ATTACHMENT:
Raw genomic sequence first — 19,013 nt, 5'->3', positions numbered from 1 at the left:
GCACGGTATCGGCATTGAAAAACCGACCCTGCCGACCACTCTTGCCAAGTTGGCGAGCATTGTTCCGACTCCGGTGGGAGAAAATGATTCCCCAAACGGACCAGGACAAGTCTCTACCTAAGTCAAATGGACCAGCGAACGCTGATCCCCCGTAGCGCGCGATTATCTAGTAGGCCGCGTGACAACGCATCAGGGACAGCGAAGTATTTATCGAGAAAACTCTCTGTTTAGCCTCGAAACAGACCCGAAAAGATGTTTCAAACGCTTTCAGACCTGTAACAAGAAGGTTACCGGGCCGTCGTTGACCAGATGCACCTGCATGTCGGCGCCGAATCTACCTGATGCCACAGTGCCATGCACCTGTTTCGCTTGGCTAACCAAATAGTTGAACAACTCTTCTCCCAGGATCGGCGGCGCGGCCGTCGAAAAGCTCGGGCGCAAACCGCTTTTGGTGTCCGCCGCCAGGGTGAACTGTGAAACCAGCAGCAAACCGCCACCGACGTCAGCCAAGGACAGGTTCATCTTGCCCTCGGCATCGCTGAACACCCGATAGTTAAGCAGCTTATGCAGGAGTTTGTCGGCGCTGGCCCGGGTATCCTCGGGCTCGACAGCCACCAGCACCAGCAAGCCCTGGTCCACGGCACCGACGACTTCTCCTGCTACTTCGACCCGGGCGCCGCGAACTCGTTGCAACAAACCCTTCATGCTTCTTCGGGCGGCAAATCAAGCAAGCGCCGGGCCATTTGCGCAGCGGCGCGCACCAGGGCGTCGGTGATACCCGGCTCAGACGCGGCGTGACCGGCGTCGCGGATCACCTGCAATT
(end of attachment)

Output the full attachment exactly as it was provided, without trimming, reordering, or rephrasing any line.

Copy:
Raw genomic sequence first — 19,013 nt, 5'->3', positions numbered from 1 at the left:
GCACGGTATCGGCATTGAAAAACCGACCCTGCCGACCACTCTTGCCAAGTTGGCGAGCATTGTTCCGACTCCGGTGGGAGAAAATGATTCCCCAAACGGACCAGGACAAGTCTCTACCTAAGTCAAATGGACCAGCGAACGCTGATCCCCCGTAGCGCGCGATTATCTAGTAGGCCGCGTGACAACGCATCAGGGACAGCGAAGTATTTATCGAGAAAACTCTCTGTTTAGCCTCGAAACAGACCCGAAAAGATGTTTCAAACGCTTTCAGACCTGTAACAAGAAGGTTACCGGGCCGTCGTTGACCAGATGCACCTGCATGTCGGCGCCGAATCTACCTGATGCCACAGTGCCATGCACCTGTTTCGCTTGGCTAACCAAATAGTTGAACAACTCTTCTCCCAGGATCGGCGGCGCGGCCGTCGAAAAGCTCGGGCGCAAACCGCTTTTGGTGTCCGCCGCCAGGGTGAACTGTGAAACCAGCAGCAAACCGCCACCGACGTCAGCCAAGGACAGGTTCATCTTGCCCTCGGCATCGCTGAACACCCGATAGTTAAGCAGCTTATGCAGGAGTTTGTCGGCGCTGGCCCGGGTATCCTCGGGCTCGACAGCCACCAGCACCAGCAAGCCCTGGTCCACGGCACCGACGACTTCTCCTGCTACTTCGACCCGGGCGCCGCGAACTCGTTGCAACAAACCCTTCATGCTTCTTCGGGCGGCAAATCAAGCAAGCGCCGGGCCATTTGCGCAGCGGCGCGCACCAGGGCGTCGGTGATACCCGGCTCAGACGCGGCGTGACCGGCGTCGCGGATCACCTGCAATT